I was surprised to read, on your July 6 editorial page, a letter from John B. Challinor II, director of corporate affairs for Nestlé Waters Canada, commending me on my commitment to environmental sustainability.
He referred to recent presentations I made, on behalf of the Comox Valley Chapter of the Council of Canadians and the Comox Valley Water Watch Coalition, to our three municipal councils and our regional district, encouraging them to become Blue Communities.
Mr. Challinor describes the Blue Communities Project as a “Trojan Horse-like treatise, developed solely to encourage municipalities to ban the sale of bottled water in their facilities under the guise of human rights and infrastructure management.”
He further states that the project is “not an environmental initiative, but rather a political campaign against the Canadian beverage industry.”
I disagree that Blue Communities is not an environmental issue. What aspect of the environment could be more important than the availability of clean drinking water?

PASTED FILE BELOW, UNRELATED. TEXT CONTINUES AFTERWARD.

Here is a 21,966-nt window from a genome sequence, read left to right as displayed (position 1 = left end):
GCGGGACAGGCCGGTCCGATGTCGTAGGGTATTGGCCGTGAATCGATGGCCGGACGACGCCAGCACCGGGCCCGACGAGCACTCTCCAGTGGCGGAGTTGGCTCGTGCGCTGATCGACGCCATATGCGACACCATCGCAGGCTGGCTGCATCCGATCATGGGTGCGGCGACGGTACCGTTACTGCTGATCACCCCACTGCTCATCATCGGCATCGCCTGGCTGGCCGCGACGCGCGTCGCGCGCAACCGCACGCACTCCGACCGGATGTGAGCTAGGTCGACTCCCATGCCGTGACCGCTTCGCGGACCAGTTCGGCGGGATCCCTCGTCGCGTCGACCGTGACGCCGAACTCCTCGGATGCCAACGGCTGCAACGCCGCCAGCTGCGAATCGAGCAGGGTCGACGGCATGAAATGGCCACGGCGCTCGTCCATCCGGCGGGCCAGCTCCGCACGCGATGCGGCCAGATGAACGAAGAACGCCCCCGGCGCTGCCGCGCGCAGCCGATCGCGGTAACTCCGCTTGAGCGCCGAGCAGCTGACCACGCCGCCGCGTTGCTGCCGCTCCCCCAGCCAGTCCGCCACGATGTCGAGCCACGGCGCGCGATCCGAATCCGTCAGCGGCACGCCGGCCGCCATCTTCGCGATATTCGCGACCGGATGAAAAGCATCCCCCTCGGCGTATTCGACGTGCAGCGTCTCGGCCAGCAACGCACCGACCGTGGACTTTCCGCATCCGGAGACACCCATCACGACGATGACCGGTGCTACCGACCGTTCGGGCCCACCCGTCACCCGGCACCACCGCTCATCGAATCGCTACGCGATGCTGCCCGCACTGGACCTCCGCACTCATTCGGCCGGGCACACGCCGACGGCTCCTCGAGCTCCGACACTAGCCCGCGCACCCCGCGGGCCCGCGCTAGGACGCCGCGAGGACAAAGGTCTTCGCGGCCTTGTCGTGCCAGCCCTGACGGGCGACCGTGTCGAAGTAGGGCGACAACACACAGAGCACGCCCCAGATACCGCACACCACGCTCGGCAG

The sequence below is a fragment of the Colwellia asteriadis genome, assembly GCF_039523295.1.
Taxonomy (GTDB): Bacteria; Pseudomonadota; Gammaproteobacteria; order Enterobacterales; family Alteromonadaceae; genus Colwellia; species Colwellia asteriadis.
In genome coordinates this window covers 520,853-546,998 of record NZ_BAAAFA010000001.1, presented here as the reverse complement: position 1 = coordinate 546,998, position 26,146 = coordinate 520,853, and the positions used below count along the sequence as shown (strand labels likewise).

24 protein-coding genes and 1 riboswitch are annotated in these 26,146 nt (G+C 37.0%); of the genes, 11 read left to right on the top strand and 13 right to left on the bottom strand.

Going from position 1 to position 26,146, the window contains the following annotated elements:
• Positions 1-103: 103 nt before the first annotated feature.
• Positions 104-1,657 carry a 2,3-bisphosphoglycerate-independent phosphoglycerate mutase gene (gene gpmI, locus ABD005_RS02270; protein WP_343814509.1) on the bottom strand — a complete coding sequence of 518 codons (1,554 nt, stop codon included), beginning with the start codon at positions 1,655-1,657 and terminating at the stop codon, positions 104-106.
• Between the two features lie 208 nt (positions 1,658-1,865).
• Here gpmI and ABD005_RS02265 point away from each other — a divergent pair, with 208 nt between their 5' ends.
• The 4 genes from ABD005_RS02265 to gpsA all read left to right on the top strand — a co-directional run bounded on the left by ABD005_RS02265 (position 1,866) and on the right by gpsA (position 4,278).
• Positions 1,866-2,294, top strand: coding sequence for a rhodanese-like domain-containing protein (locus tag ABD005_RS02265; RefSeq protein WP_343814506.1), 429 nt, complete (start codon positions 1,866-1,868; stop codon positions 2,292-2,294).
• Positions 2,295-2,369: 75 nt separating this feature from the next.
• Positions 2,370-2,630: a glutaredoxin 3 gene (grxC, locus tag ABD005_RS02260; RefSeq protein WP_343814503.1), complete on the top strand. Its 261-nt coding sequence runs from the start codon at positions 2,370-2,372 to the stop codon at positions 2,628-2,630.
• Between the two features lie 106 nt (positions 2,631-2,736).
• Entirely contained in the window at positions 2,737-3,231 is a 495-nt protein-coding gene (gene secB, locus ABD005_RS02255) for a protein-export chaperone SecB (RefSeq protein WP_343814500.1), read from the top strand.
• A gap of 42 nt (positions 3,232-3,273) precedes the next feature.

And to quote Paul Moist, CUPE national president (CUPE and the Council of Canadians are co-sponsors of the initiative), who acknowledges the project is indeed a political campaign, and who suggests: “What could be more appropriate than grassroots activism that invites our elected local representatives to have a democratic, public debate about how scarce municipal tax dollars should be spent?”
I wonder if Mr. Challinor’s concerns might be motivated by a fear that the massive profits multinational corporations like Nestlé realize from selling what should be a public resource could be coming to an end.
We have two main concerns about bottled water — the source of the water being bottled (and its impact on the local communities), and the impact of the production, transportation and eventual disposal of the bottles.
If our local governments believe that water is a human right and that municipal water systems should not be privatized for profit, then it follows that they should promote the excellent tap water they provide and not profit from the sale of single-use bottled water where clean tap water is available. People will still be able to bring bottled water to city facilities and consume or give it away.
Editor’s note: Linda Safford represents the Comox Valley Council of Canadians and Comox Valley Water Watch.